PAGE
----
Whatever is She on About? Sontag "On Photography"

I first read about this book while exploring Geoff Dyer’s “The On-Going Moment” and put it, along with books by John Berger and Barthes, on my reading list. It's taken a long time to get to this point and writing this seems to have taken almost as long as reaing the book in the first place.

“On Photography” was first published in 1977 and is a collection of essays written between 1973 and 1977. In it, Sontag explores the force of photographic images which are continually inserted between experience and reality by artists, governments and people who want to sell you stuff. Sontag goes on to develop the concept of ‘transparency’: in a world where anything can be photographed, and photography has removed the standard definitions and boundaries of ‘art’ a viewer can approach a photograph freely without any preconceived notions of what it could mean or even having an expectation of discovering what it means.

I found this an incredibly frustrating book to read. A couple of times I threw it across the table with a: “Really? Really? WTF?”. I would go back and start again. At times I felt like an icebreaker in pack ice: going forward as far as I could, reversing and taking another run at the ice. As one reviewer said: “I'm giving it four stars not for the content itself, but for the quality of thinking I did while reading.”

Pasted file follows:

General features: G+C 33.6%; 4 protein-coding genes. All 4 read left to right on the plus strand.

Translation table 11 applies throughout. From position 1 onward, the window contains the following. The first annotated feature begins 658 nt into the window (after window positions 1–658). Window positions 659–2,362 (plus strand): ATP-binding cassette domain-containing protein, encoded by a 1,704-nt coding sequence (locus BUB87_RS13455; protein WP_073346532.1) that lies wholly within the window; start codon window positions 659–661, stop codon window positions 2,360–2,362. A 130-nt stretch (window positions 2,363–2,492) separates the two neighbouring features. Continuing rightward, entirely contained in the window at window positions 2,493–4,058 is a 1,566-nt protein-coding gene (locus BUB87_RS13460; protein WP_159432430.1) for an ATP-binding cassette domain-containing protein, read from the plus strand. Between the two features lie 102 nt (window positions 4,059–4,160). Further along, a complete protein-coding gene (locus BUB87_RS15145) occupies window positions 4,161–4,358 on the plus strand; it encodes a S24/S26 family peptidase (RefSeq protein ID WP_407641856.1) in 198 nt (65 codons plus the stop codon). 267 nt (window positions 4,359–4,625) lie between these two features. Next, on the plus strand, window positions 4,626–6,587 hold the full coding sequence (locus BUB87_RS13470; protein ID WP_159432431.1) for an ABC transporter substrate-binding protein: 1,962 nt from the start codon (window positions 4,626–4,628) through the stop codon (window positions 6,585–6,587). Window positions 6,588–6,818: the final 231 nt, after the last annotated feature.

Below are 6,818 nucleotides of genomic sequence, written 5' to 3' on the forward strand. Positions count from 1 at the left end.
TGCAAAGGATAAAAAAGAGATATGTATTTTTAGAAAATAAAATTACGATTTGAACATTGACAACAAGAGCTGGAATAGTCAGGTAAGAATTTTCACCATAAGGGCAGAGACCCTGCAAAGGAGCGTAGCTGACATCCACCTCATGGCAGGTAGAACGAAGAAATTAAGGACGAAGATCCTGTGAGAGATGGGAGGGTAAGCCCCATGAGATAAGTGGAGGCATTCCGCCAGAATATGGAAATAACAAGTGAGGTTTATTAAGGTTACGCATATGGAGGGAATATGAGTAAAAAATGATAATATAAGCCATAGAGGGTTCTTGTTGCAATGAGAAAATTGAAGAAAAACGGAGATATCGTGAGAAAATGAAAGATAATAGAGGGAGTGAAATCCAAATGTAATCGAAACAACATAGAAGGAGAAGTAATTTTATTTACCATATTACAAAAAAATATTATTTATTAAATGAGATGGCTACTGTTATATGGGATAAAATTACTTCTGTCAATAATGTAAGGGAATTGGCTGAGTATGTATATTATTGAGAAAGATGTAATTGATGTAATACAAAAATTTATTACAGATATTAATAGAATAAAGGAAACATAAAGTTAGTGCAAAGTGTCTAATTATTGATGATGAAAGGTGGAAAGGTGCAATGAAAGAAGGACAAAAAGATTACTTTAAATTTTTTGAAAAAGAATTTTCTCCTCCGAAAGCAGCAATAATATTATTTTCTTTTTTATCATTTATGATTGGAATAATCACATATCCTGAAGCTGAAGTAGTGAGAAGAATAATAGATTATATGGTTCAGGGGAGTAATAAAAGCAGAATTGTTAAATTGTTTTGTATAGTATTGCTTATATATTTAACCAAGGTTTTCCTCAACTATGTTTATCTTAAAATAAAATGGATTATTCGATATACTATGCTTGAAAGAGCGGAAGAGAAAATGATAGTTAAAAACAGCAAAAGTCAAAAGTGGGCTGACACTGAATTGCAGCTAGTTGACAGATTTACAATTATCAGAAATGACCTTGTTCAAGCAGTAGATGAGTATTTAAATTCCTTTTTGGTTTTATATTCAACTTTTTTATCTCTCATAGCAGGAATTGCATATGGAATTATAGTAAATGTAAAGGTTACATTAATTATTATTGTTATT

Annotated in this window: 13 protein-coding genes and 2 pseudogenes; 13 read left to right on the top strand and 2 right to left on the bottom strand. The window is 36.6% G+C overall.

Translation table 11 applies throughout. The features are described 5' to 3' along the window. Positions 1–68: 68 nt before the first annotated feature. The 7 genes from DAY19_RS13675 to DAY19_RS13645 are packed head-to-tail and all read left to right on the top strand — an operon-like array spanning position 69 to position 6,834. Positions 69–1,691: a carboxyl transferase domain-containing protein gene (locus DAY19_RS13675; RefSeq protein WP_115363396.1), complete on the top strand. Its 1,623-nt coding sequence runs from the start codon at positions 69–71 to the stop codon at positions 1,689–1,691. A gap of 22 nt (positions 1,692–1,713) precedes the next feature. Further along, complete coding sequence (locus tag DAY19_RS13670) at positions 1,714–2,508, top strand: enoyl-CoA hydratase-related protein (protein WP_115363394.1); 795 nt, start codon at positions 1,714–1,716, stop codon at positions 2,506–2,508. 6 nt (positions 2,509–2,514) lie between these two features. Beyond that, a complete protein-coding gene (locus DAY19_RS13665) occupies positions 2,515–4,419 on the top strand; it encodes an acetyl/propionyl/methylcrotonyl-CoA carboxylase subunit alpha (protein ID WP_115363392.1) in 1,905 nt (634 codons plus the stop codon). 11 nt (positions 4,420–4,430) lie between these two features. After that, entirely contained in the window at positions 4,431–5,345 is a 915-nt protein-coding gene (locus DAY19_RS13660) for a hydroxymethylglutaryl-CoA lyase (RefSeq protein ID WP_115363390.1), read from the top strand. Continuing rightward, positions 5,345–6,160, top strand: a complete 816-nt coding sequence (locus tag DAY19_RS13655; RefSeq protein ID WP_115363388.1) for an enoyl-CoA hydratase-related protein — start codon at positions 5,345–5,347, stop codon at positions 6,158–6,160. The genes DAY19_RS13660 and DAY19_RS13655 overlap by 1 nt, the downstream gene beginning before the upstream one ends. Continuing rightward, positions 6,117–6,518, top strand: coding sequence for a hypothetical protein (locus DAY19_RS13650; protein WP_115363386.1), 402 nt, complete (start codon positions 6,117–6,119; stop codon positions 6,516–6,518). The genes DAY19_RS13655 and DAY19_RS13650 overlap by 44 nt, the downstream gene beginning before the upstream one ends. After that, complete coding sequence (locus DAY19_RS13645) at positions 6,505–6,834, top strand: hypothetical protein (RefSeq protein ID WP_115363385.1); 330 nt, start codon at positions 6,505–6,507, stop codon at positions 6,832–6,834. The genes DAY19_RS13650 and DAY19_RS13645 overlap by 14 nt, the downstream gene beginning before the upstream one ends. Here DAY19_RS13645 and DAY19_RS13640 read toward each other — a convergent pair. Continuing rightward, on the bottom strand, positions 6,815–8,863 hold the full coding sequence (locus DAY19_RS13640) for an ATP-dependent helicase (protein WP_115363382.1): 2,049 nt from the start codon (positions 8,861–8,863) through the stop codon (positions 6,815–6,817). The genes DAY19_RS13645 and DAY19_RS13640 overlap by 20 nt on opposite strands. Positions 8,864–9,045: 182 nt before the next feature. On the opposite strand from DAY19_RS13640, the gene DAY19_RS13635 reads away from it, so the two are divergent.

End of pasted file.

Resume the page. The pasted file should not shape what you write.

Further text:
Frustrating is her umwelt wherein everything is politicized and the mere act of making an image is compared to a rape, an act of aggression or an act of acquisition. She selectively chooses to ignore the concept of “making” an image choosing instead to speak of “taking” and “shooting”; terms which are, unfortunately, very common in describing the act of pressing the shutter release. I’ve always viewed what I do as a much more gentle process, a totality: making an image is the whole process from seeing the potentiality of something you observe, exposing light sensitive material to the scene and finally developing and printing the resulting image.

Frustrating is her repeated (and tiresome) assertion that consumerism and capitalism requires photography to drive consumer demand. Songtag ignores the fact that the driving of consumer demand through advertising worked quite well with the idealised illustrations you would see on billboards and in magazines and newspapers of an earlier age. Not mentioned at all is the use of photographs in fascist and communist propaganda; these regimes where adept at using photographs to “drive demand” for their particular brand of political philosophy. I’m not even going to comment that it was consumerism that allowed these essays to get published in the first place.